U.S. Geological Survey via AP

Historic Hawaii volcano eruption scarred landscape, lives

May 02, 2019 - 11:55 pm

A year after a volcano on Hawaii's Big Island rained lava and gases in one of its largest and most destructive eruptions in recorded history, people who lost their homes and farms in the disaster are still struggling to return to their cherished island lifestyle.

More than 700 homes were destroyed in the historic eruption, and most people will never move back to their land.

Over the course of four months, Kilauea spewed enough lava to fill 320,000 Olympic-sized swimming pools, burying an area more than half the size of Manhattan in up to 80 feet (24 meters) of now-hardened molten rock. The lava reduced landmarks, streets and neighborhoods to a vast field of blackened boulders and volcanic shard.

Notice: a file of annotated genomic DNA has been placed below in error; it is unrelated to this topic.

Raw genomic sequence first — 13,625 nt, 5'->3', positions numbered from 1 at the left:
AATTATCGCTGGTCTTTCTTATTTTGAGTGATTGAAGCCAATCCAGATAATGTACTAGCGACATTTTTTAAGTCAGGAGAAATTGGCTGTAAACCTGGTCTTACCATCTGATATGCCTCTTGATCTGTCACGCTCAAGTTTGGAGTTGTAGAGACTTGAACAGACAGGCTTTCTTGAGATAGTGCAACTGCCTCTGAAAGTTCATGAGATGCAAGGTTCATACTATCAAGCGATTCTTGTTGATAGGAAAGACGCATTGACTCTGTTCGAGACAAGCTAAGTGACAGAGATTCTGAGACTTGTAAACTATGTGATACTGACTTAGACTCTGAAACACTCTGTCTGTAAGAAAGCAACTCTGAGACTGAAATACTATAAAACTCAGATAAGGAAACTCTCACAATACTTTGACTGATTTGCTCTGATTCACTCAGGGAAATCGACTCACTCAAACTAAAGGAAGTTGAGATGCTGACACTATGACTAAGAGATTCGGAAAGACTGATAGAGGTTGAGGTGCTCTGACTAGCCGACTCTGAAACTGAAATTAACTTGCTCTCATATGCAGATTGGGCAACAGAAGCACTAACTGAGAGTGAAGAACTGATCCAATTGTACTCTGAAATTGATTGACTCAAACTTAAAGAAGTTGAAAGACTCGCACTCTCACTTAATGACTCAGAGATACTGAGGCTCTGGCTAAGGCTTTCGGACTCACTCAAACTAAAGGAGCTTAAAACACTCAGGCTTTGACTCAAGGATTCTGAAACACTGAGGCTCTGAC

But the disaster, which county officials estimate will cost about $800 million to recover from, affected more than just the people and places in the lava's path.

Dozens of nearby homes that were spared still sit empty, either cut off by surrounding flows, damaged by airborne debris or downwind of cracks that continue to spew toxic gases.

Big Island Mayor Harry Kim, who lost a home in the eruption, says people are just beginning to come to terms with the devastation.

"We as human beings wish for normal to come back," Kim said. "In a volcanic eruption, everything you know is no longer there."

The longtime mayor says many outsiders question why anyone would want to live on the side of an active volcano.

"This is and was a very beautiful place to live. It was special," Kim said. "It's not just a home, it's a lifestyle here."

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